Waterlogged fields and roads. Split trees and shoulders piled with branches. Shredded shingles strewn across the sidewalks like confetti. In Sacramento, these are a few of the lasting reminders of the storms that roiled the region over the past three weeks. As 2023 began, Northern California found itself in the pathway of a series of atmospheric rivers, fast-moving ribbons of water vapor infused with moisture from the tropics. According to the FOX Forecast Center, these plumes have dropped 32 trillion gallons of water on California since Dec. 24.
While the storms have abated for now, the property damage they caused will remain far after the sun returns. Preliminary estimates from Sacramento County’s Office of Emergency Services suggest that the storms caused over $123 million worth of damage in the county alone. Other experts estimate that the total bill may be $1 billion or more across California.
Photographer Nick Shockey documented some of the damage around Sacramento, including to homes and businesses in the city’s Capitol Mansions, Land Park, East Sacramento and Colonial Heights neighborhoods. How did your home or business fare in the storms? Please share your stories in the comments below.
— Jennifer Fergesen
Stay up to date on business in the Capital Region: Subscribe to the Comstock’s newsletter today.
Recommended For You
Real-time weather forecasting is helping to balance the need to store more water while still preventing floods
In the face of climate change, environmental stress and population growth, advanced technology can lead to enhanced weather forecasting, which could make a huge impact in preventing floods and keeping reservoirs full.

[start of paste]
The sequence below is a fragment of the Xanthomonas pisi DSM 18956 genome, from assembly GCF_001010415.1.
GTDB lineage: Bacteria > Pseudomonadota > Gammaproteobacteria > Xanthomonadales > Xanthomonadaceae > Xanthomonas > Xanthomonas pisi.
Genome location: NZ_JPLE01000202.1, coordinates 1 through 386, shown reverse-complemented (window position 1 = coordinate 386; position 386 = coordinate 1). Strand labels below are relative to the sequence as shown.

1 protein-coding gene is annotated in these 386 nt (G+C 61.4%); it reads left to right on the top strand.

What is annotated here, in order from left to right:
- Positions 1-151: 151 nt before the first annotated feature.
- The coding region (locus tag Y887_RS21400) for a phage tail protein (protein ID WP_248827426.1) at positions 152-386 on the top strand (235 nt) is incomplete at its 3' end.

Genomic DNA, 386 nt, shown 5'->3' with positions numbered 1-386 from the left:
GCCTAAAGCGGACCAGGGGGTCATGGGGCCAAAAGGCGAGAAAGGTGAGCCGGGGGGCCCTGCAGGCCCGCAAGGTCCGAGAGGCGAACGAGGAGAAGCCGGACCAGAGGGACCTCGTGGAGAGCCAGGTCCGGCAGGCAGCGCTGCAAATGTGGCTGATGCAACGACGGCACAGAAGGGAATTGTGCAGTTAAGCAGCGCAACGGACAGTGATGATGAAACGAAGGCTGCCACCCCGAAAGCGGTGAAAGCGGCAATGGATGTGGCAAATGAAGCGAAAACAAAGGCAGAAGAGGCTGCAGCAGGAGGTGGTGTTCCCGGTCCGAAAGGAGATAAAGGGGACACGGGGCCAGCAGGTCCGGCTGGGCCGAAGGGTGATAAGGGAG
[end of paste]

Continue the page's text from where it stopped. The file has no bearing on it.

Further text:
Drought Is Here. Our Trees Will Need Extra Care
Experts from the Regional Water Authority and the Sacramento Tree Foundation share tree care tips
Whether you are a homeowner, a renter or business owner, adopt
these five basic practices to protect our wonderful urban trees
from drought this year.
Infrastructure Issues Demand Attention
Infrastructure — roads, bridges and dams — is the backbone of any economy. Business can’t function without it. The Association of Civil Engineers estimates that nationally, defective or failing infrastructure will cost the average family $3,400 a year over the next decade.
Architects and engineers find ways to build around a rough market
The design-build industry has been absolutely battered by the spoiled economy. Architecture and design firms lament layoffs, nonexistent financing and an utter lack of optimism for 2010. Yet a number of large regional projects are keeping local firms afloat and offering a silver, albeit temporary, lining.
Are We Doomed by Climate Change?
Fast-thinking innovation is needed to prevent ‘wetter wets, drier dries, hotter hots’ from threatening the state’s crops, species and economy
Mediterranean climates, like California’s, typically follow boom and bust cycles, marked by a predictable shift between cold and wet and hot and dry. But the changing climate will amplify that pattern with weather that is, at times, wetter and at other times hotter.
The Lasting Agreement
California’s long legacy of trying to solve its water problem
No one owns water in California, making collaboration and
negotiation between water management players crucial.